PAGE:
Was I going to have to get back up and re-disturb everyone while I shamefacedly fetched a utensil that arguably should have come with my food in the first place? Yes I was — except I was already conscious of sidelong looks from my seatmates, and a moment later the teenaged girl on my left said, “We have an extra fork we didn’t use — would you like it?” Good luck having that happen at Citi Field. I accepted gratefully and started in on transforming approximately 35,000 calories into suet around my middle.

Anyway, that’s 28 ballparks in the books — with full awareness that this one will come off my ledger next April, necessitating a revisit. Maybe I’ll wait until summer, so I can appreciate that retractable roof — and finally get to see whatever passes for the Rangers Hall of Fame.

5 comments to Ignoring the Mets in Texas

  • Daniel Hall

    More than once I have wondered who else is playing in the AL West while wandering off with my thoughts, and it’s either the Mariners or the Rangers that elude me. Some franchises just don’t matter…

    The important thing – with both too much food on the plate and the Mets playing like they just don’t care – is to proceed slowly and bite by bite, and taking deep breaths at regular intervals. I give such good life advice…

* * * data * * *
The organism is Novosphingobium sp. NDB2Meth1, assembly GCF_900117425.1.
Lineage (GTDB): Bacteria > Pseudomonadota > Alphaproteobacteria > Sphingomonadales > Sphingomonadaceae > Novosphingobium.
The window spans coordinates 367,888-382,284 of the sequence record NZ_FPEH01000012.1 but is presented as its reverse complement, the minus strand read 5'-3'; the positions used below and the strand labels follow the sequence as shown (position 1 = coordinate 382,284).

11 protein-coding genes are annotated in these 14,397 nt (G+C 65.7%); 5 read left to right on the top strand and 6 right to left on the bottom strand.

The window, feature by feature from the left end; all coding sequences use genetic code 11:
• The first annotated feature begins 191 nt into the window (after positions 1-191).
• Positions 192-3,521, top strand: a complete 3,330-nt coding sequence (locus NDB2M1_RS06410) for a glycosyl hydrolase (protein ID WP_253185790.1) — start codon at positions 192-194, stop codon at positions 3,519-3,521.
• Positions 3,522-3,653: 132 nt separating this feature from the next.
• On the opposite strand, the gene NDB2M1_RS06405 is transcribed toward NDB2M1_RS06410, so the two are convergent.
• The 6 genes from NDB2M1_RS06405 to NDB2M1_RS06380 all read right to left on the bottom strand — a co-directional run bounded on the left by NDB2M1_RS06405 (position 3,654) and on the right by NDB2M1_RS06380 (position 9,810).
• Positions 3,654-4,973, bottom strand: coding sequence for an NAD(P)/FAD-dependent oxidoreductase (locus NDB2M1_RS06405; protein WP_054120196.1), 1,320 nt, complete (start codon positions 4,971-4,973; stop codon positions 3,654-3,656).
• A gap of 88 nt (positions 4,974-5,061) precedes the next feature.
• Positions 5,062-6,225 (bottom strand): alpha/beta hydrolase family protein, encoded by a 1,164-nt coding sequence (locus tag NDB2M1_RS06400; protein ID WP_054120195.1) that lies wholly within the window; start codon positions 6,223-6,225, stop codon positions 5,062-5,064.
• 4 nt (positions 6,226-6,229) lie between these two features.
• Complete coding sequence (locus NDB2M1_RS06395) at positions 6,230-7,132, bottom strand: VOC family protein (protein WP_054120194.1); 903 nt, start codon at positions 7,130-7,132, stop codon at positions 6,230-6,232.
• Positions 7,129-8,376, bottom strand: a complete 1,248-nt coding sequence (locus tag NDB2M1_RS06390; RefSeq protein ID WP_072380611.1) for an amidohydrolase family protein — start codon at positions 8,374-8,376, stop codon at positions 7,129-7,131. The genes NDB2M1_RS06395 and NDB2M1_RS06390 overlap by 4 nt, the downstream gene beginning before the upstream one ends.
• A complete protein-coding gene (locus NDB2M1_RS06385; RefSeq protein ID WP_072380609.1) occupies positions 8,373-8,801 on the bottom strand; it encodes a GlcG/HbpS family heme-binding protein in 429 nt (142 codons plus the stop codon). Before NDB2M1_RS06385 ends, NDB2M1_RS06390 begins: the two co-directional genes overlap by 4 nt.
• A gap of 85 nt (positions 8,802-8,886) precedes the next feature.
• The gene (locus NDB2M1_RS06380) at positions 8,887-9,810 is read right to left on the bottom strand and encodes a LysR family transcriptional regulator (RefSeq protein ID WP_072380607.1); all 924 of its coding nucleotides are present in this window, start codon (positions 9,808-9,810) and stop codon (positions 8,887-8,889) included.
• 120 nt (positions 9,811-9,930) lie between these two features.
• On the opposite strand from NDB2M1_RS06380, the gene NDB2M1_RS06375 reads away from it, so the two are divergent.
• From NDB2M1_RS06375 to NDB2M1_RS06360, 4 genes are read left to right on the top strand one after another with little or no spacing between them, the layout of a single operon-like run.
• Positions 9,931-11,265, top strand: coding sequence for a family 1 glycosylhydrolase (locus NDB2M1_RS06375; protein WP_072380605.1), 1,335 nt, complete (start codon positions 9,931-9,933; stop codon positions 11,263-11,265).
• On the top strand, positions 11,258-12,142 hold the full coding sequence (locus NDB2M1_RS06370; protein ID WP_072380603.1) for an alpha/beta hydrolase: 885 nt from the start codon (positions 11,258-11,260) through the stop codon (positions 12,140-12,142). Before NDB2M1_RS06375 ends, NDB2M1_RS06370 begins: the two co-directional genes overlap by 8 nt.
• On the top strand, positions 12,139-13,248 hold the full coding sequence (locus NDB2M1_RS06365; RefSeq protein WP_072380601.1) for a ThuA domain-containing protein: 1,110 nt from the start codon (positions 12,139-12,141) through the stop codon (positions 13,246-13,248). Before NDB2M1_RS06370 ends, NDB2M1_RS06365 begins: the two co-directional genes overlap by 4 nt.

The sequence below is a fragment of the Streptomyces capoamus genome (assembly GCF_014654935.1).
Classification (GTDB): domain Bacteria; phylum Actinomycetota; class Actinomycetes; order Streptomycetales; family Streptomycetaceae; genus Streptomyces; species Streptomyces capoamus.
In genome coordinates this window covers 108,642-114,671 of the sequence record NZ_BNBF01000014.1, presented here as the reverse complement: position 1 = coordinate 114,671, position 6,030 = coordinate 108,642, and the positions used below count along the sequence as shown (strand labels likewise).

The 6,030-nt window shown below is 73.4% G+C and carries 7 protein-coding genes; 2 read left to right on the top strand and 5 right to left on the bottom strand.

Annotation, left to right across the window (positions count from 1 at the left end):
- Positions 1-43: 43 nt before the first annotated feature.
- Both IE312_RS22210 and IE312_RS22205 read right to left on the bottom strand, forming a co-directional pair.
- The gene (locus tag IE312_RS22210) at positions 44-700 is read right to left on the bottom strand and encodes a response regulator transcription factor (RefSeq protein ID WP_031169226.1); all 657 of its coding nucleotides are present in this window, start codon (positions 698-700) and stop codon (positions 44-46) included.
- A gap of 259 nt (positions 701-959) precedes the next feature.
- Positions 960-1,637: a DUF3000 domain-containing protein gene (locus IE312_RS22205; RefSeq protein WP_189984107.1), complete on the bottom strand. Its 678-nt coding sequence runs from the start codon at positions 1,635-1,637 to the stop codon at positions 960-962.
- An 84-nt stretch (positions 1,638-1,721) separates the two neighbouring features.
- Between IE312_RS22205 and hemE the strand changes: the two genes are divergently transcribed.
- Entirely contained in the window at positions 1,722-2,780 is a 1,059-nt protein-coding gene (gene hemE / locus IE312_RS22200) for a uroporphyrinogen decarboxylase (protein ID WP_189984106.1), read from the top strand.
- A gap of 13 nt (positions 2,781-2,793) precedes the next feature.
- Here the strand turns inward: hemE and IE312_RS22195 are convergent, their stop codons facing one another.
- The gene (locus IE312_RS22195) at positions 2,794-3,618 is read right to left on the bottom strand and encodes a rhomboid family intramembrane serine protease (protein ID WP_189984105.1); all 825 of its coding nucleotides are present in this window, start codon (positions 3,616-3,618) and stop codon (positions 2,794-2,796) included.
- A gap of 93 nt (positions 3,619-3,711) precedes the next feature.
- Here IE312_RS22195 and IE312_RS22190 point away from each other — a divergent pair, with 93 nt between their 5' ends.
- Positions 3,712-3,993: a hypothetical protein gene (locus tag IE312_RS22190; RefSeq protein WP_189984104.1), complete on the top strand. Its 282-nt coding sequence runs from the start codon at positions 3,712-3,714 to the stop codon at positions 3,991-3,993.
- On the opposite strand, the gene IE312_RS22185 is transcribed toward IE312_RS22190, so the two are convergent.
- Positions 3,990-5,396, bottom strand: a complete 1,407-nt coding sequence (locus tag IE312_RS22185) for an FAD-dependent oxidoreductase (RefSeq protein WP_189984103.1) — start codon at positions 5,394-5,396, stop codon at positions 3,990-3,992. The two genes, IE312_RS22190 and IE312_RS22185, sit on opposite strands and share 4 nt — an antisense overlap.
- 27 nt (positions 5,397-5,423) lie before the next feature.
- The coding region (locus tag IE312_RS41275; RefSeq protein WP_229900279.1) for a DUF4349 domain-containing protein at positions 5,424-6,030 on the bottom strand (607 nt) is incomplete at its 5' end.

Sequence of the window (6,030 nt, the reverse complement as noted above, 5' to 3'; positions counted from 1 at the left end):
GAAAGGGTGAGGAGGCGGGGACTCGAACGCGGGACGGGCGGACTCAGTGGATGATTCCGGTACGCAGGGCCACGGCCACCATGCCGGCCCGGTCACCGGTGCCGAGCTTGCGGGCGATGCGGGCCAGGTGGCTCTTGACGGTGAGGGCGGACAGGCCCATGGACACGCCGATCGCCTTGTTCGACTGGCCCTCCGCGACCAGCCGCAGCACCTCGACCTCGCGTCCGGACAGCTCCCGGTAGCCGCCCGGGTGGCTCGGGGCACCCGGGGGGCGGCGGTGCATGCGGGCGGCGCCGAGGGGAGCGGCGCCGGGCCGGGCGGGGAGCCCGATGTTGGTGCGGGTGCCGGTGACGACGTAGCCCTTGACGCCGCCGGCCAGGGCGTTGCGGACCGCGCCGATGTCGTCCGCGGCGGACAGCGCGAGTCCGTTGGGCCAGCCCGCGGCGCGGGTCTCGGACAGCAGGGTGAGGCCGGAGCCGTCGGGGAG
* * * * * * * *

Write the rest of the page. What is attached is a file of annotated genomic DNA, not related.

“The other pleasant surprise was Rangers fans. […] And they were kind to a stranger:” – Just be glad you’re not a Communist! =)

    “I went looking for the Rangers Hall of Fame, only to find after consulting three different customer-service people that I wouldn’t be able to visit because it had been moved to the new park. (To review: It’s May!)” – Yeah, well, mileage on these things often varies. For example, there’s a team or two already firmly entrenched in their annual June Swoon.

  • Daniel Hall

    Yikes. Baseball-reference.com lists as 10th-most-similar pitcher to Dallas Keuchel……: Jon Niese.

    No, thanks, I’ll pass.

    Mat Latos at #1 is also not particularly encouraging.

  • LeClerc

    Texas = Remember the Alamo.

    Davy Crockett – Born in Tennessee.

    Mickey Callaway – Born in Tennessee.

    I hope the 2019 season turns out better for Mickey than the Alamo did for Davy.

  • open the gates

    At least Davy had a winning record before the Alamo. Although, if we’re making comparisons, I wouldn’t mind if Mickey went to Congress and served a spell. He seems a pretty decent politician.

  • Greg Mitchell

    Also, was Mickey ‘born on a mountaintop’ in Tennessee? I somehow doubt it based on his apparent field of vision…